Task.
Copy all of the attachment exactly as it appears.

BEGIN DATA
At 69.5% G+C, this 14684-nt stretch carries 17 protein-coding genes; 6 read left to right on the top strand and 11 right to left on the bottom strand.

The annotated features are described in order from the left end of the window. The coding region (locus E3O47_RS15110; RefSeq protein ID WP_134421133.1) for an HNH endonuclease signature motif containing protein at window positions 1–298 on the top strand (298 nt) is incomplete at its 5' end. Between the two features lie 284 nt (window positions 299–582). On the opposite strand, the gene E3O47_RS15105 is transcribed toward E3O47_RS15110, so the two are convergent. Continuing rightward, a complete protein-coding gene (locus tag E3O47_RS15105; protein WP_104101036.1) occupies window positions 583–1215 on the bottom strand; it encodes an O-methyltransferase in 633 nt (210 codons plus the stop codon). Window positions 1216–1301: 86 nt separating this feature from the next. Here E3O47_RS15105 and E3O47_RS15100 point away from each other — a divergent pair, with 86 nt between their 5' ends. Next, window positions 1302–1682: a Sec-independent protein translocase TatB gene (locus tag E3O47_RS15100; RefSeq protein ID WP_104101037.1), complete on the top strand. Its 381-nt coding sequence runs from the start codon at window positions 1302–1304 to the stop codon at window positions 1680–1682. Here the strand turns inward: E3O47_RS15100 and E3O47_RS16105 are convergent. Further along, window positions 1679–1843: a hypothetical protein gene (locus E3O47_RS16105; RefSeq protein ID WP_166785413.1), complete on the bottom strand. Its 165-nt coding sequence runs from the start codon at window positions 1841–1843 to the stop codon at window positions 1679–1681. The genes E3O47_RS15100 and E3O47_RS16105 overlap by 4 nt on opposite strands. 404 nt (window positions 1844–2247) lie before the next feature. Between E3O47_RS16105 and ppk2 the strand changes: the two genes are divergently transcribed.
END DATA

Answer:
At 69.5% G+C, this 14684-nt stretch carries 17 protein-coding genes; 6 read left to right on the top strand and 11 right to left on the bottom strand.

The annotated features are described in order from the left end of the window. The coding region (locus E3O47_RS15110; RefSeq protein ID WP_134421133.1) for an HNH endonuclease signature motif containing protein at window positions 1–298 on the top strand (298 nt) is incomplete at its 5' end. Between the two features lie 284 nt (window positions 299–582). On the opposite strand, the gene E3O47_RS15105 is transcribed toward E3O47_RS15110, so the two are convergent. Continuing rightward, a complete protein-coding gene (locus tag E3O47_RS15105; protein WP_104101036.1) occupies window positions 583–1215 on the bottom strand; it encodes an O-methyltransferase in 633 nt (210 codons plus the stop codon). Window positions 1216–1301: 86 nt separating this feature from the next. Here E3O47_RS15105 and E3O47_RS15100 point away from each other — a divergent pair, with 86 nt between their 5' ends. Next, window positions 1302–1682: a Sec-independent protein translocase TatB gene (locus tag E3O47_RS15100; RefSeq protein ID WP_104101037.1), complete on the top strand. Its 381-nt coding sequence runs from the start codon at window positions 1302–1304 to the stop codon at window positions 1680–1682. Here the strand turns inward: E3O47_RS15100 and E3O47_RS16105 are convergent. Further along, window positions 1679–1843: a hypothetical protein gene (locus E3O47_RS16105; RefSeq protein ID WP_166785413.1), complete on the bottom strand. Its 165-nt coding sequence runs from the start codon at window positions 1841–1843 to the stop codon at window positions 1679–1681. The genes E3O47_RS15100 and E3O47_RS16105 overlap by 4 nt on opposite strands. 404 nt (window positions 1844–2247) lie before the next feature. Between E3O47_RS16105 and ppk2 the strand changes: the two genes are divergently transcribed.